A recent study found that long-acting injectable pre-exposure prophylaxis (PrEP) is effective and safe for trans women in preventing HIV/AIDS.
New research presented at the 24th International AIDS Conference in Montreal on July 31 showed that PrEP works just as well for trans women as the treatment does for bisexual and gay men. The report also indicated that hormone replacement therapy (HRT) had no effect on the effectiveness of PrEP, which itself has been found to reduce the risk of HIV by up to 99 percent.
A team of researchers led by Dr. Beatriz Grinsztejn found that cabotegravir (CAB-LA) injections every two months led to a 66 percent decrease in new HIV/AIDS diagnoses among trans women when compared with daily PrEP pills like Truvada. This percentage is the same decrease as the one reported for bi and gay men. While only two trans women who took the injections got HIV/AIDS, seven individuals who took the pills later became ill.
Over half of the trans women in the study were already HRT or started doing so during the research. The drug was found to have no major side effects for trans women who were prescribed HRT, although mild to moderate reactions at the injection site were common.
Grinzstejn, head of the STD/AIDS clinical research laboratory at the National Institute of Infectious Diseases in Brazil, called to make the injectable PrEP affordable and accessible for members of the global LGBTQ+ community.
“Generic CAB-LA won’t reach the market for a few years,” she told conference attendees, as the event noted in a series of tweets. “Until then, affordable bridging prices must be agreed upon, so that this product can actually reach people immediately. Long-acting prevention has the potential to address some of the achievement gaps that persist, with daily therapy expanding the method of choice.”
These findings could be extremely impactful for trans women, who face a higher risk of HIV/AIDS than the general population. An analysis of 34 countries published by the PLOS ONE journal in March found that trans women were 66 times more likely than the average person to become HIV-positive, while trans men were seven times as likely to contract HIV. A 2021 survey from the Centers for Disease Control (CDC) of seven U.S. cities found that 42 percent of trans women were living with HIV.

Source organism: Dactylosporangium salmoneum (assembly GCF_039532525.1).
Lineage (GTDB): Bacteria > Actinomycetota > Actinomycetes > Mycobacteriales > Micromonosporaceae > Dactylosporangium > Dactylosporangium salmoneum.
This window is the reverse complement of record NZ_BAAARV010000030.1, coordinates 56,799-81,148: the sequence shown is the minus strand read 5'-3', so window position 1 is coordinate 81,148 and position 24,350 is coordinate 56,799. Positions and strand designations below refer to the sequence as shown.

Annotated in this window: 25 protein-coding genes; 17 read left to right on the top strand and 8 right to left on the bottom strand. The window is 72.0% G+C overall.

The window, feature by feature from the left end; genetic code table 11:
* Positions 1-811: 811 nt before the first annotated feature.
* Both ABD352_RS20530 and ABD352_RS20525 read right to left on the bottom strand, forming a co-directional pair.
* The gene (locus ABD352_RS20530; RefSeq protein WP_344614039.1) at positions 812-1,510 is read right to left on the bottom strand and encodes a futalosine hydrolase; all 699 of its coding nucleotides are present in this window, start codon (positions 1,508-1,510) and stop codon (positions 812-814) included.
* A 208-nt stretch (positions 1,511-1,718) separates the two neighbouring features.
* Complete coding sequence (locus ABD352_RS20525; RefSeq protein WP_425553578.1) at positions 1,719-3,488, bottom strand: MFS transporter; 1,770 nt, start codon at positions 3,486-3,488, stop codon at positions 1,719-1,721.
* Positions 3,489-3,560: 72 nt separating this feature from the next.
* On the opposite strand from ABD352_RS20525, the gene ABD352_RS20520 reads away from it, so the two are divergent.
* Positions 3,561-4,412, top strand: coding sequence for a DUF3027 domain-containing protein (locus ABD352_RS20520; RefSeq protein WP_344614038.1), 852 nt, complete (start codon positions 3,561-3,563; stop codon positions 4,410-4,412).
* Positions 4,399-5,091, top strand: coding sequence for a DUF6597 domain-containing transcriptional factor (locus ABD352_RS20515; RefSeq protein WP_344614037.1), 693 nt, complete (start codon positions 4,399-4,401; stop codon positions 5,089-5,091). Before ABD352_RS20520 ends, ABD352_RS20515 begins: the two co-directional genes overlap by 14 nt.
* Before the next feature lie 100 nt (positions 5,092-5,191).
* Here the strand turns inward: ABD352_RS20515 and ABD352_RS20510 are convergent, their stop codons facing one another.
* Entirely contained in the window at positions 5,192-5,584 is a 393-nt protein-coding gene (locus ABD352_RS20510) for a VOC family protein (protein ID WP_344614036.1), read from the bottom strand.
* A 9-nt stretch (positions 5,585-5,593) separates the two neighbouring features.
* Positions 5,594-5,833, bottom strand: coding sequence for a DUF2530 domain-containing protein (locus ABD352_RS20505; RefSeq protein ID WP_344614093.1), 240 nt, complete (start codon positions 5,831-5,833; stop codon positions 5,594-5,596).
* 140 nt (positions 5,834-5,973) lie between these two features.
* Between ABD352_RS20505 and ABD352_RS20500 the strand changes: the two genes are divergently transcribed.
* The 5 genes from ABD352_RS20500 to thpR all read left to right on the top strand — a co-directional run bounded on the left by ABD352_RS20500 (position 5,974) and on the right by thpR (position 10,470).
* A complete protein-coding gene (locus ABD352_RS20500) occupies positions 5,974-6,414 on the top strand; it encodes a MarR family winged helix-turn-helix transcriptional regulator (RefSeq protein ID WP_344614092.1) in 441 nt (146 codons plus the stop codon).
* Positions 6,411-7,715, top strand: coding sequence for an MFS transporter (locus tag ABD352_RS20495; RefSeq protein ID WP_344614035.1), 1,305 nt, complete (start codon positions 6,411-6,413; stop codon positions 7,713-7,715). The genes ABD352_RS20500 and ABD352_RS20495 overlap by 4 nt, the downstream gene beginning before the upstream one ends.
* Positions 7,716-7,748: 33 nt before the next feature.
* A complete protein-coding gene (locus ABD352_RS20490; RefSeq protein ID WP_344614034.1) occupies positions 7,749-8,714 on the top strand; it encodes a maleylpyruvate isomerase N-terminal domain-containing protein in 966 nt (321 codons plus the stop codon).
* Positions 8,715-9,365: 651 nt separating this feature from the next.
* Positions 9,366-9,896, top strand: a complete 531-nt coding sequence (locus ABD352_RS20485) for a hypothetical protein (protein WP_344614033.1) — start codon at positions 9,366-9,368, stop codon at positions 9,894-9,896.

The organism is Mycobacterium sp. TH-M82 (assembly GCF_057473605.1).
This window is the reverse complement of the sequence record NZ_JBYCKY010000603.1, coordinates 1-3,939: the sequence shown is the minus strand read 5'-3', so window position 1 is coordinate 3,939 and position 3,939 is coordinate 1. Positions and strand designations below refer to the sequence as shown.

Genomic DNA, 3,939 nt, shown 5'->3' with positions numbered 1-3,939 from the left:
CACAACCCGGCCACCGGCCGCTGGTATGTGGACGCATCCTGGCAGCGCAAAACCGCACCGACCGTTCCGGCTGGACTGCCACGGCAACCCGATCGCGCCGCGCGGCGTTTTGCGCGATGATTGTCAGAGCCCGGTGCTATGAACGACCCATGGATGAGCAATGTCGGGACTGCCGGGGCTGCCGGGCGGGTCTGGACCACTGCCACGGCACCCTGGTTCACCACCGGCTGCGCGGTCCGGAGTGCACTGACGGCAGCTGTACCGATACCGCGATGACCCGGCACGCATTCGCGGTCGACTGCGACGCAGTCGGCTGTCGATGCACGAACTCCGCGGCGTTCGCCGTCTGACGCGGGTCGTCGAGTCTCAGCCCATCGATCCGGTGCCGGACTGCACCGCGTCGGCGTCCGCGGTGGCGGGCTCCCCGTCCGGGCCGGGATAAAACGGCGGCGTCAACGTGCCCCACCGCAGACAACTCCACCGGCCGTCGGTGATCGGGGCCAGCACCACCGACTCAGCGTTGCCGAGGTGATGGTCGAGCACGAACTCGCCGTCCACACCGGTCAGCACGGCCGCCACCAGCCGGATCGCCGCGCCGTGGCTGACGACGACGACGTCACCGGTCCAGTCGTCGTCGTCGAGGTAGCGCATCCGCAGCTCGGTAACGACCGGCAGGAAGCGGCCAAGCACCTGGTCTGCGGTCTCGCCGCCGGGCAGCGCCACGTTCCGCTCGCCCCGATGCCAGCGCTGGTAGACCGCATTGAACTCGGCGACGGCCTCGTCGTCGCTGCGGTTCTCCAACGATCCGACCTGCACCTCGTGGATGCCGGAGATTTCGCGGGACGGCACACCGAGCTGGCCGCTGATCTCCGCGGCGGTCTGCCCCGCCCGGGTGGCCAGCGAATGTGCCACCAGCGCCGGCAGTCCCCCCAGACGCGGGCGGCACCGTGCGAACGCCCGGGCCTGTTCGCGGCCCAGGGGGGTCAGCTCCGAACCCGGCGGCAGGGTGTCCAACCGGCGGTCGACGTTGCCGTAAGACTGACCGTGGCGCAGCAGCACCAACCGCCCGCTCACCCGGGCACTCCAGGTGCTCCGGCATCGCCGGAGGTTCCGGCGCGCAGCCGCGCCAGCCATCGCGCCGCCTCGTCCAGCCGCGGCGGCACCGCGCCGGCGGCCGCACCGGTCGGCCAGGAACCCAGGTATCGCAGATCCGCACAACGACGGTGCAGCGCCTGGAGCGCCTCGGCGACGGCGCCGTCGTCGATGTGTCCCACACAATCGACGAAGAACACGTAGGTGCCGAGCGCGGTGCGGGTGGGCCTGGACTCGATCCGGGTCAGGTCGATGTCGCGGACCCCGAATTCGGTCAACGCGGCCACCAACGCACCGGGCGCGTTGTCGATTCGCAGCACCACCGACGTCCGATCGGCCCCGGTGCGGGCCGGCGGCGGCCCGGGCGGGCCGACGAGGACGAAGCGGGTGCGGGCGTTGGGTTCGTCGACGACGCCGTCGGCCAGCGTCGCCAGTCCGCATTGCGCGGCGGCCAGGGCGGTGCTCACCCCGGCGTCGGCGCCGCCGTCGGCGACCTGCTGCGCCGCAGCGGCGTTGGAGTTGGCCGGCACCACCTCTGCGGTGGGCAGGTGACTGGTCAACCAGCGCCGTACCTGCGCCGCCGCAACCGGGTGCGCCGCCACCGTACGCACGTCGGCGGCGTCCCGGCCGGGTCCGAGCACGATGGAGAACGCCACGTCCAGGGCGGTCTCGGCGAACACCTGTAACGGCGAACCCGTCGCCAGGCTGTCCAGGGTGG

Research shows the social marginalization of trans women contributes to higher levels of poverty, homelessness, sex work, mental health issues, substance use, incarceration and violence, all factors that are linked to a higher risk for HIV/AIDS. Despite these realities, only about a third of HIV-negative trans women (or 32 percent) had used PrEP within the past 12 months, according to the CDC.
Grinzstejn’s team also found that trans women reported higher levels of emotional abuse (47 percent), sexual abuse (57 percent) and physical violence (30 percent) than bi and gay men, who themselves experience high rates of abuse. Intimate partner violence is linked to negative outcomes for both treatment and prevention of HIV/AIDS.
At last month’s conference, the study was welcomed with optimism that treatments like long-acting, injectable PrEP could help improve people’s lives by getting them better access to care.
“Long-acting PrEP could play a major role in ending the HIV pandemic, but right now, very few people can get it,” Adeeba Kamarulzaman, international co-chair of the AIDS 2022 summit, said in a speech. “Scaling up affordable access to this game-changing prevention tool must be a top global priority.”